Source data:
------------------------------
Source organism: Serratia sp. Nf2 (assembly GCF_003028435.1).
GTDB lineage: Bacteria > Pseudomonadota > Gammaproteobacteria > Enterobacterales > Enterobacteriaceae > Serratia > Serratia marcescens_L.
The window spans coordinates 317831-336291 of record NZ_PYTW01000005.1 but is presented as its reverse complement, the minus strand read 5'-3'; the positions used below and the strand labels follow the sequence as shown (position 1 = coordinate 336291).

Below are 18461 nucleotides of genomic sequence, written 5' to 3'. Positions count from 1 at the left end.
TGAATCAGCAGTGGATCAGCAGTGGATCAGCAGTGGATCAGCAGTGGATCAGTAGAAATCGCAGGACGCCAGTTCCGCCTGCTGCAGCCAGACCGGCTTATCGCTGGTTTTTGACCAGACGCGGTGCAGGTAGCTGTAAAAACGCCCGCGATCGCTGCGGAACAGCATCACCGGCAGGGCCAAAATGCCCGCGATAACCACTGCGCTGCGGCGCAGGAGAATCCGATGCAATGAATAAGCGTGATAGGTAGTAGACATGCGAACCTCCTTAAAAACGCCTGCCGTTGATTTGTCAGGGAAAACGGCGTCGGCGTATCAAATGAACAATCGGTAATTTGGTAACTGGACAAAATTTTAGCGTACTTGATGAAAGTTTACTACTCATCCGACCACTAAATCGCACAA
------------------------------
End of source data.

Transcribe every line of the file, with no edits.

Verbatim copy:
Source organism: Serratia sp. Nf2 (assembly GCF_003028435.1).
GTDB lineage: Bacteria > Pseudomonadota > Gammaproteobacteria > Enterobacterales > Enterobacteriaceae > Serratia > Serratia marcescens_L.
The window spans coordinates 317831-336291 of record NZ_PYTW01000005.1 but is presented as its reverse complement, the minus strand read 5'-3'; the positions used below and the strand labels follow the sequence as shown (position 1 = coordinate 336291).

Below are 18461 nucleotides of genomic sequence, written 5' to 3'. Positions count from 1 at the left end.
TGAATCAGCAGTGGATCAGCAGTGGATCAGCAGTGGATCAGCAGTGGATCAGTAGAAATCGCAGGACGCCAGTTCCGCCTGCTGCAGCCAGACCGGCTTATCGCTGGTTTTTGACCAGACGCGGTGCAGGTAGCTGTAAAAACGCCCGCGATCGCTGCGGAACAGCATCACCGGCAGGGCCAAAATGCCCGCGATAACCACTGCGCTGCGGCGCAGGAGAATCCGATGCAATGAATAAGCGTGATAGGTAGTAGACATGCGAACCTCCTTAAAAACGCCTGCCGTTGATTTGTCAGGGAAAACGGCGTCGGCGTATCAAATGAACAATCGGTAATTTGGTAACTGGACAAAATTTTAGCGTACTTGATGAAAGTTTACTACTCATCCGACCACTAAATCGCACAA